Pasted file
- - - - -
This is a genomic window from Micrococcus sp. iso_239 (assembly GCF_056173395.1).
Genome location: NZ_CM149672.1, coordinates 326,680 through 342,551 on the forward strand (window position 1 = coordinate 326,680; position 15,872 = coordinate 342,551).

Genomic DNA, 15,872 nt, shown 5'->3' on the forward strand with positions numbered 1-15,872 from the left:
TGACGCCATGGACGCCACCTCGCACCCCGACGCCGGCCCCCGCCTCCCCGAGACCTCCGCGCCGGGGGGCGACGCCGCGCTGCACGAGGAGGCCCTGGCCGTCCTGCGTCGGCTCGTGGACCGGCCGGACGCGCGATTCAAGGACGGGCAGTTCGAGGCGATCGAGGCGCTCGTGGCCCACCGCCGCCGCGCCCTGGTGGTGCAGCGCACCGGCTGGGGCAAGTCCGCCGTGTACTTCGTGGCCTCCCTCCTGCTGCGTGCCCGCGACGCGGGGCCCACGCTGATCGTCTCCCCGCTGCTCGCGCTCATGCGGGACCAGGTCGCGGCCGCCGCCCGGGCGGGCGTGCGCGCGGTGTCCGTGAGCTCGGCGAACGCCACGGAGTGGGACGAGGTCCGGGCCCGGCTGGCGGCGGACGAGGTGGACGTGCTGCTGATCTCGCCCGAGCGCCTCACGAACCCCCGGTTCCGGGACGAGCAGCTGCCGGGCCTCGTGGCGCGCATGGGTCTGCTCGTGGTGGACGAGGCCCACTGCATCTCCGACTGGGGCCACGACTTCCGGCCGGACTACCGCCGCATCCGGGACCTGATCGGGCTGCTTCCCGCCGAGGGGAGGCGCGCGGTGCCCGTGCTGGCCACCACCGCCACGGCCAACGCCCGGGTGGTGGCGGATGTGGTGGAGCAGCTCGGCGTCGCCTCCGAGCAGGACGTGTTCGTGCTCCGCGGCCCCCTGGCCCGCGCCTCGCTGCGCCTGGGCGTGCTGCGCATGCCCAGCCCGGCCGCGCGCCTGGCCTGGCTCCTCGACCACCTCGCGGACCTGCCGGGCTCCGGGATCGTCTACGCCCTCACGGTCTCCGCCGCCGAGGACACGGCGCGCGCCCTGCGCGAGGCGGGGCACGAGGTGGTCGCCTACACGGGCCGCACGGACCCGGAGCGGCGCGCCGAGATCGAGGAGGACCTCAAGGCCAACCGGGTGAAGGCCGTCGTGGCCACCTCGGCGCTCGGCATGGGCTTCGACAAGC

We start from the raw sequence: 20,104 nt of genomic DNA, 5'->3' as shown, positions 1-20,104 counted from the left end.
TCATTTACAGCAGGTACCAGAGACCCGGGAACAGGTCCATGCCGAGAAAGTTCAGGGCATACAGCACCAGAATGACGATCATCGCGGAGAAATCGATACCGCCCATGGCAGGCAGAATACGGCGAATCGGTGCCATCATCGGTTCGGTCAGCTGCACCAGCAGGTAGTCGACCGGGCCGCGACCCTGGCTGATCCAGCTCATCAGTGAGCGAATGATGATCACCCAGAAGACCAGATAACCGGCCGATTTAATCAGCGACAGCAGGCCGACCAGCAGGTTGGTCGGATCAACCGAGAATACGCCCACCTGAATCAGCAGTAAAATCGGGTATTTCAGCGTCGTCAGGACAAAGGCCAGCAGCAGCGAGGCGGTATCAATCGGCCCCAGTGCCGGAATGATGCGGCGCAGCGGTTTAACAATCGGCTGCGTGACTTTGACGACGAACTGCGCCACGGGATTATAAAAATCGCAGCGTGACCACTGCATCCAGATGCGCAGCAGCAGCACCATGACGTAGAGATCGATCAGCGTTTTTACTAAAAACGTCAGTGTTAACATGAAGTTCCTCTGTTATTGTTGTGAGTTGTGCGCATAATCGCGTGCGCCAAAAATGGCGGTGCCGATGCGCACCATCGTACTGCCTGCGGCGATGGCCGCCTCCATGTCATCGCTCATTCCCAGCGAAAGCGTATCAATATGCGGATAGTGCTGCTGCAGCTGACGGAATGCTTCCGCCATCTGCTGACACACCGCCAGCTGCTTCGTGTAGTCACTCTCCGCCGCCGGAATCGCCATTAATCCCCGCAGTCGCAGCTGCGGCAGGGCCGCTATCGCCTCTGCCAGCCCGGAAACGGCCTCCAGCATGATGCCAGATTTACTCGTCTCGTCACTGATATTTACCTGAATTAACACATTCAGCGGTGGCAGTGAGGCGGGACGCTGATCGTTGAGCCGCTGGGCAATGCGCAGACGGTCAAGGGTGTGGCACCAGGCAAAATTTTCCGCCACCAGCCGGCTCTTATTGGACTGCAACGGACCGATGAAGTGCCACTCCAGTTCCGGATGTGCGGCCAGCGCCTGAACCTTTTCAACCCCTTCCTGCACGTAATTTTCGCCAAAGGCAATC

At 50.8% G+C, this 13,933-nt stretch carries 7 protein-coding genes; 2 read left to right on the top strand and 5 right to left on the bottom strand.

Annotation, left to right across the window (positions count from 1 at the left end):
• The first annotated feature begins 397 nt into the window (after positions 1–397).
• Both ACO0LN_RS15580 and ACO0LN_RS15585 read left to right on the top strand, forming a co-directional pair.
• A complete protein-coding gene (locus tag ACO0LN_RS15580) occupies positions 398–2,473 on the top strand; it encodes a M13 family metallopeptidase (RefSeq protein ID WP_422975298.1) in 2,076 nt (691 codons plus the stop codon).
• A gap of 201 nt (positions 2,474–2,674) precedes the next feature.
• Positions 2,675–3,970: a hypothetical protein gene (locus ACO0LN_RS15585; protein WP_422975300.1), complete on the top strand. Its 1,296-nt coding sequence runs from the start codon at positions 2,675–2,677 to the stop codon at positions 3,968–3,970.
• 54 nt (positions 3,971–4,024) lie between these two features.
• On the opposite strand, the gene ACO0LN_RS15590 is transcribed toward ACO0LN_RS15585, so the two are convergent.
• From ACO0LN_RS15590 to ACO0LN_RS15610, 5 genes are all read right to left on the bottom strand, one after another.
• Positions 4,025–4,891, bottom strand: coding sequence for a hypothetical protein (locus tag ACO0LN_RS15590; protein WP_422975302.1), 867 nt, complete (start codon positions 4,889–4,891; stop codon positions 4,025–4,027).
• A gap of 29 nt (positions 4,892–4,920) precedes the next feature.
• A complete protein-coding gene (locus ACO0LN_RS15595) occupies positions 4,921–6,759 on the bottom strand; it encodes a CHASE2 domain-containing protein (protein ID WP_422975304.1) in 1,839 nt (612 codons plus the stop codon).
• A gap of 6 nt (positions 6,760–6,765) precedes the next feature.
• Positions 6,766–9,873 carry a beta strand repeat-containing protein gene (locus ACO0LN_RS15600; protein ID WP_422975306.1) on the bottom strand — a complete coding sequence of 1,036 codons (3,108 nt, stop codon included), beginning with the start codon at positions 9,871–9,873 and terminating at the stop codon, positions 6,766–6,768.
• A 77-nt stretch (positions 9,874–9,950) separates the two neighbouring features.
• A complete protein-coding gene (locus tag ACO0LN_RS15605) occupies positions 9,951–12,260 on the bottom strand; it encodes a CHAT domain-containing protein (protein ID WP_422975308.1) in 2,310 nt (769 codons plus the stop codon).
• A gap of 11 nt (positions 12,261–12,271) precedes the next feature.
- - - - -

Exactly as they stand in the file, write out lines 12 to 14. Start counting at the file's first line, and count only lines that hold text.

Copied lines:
• A gap of 201 nt (positions 2,474–2,674) precedes the next feature.
• Positions 2,675–3,970: a hypothetical protein gene (locus ACO0LN_RS15585; protein WP_422975300.1), complete on the top strand. Its 1,296-nt coding sequence runs from the start codon at positions 2,675–2,677 to the stop codon at positions 3,968–3,970.
• 54 nt (positions 3,971–4,024) lie between these two features.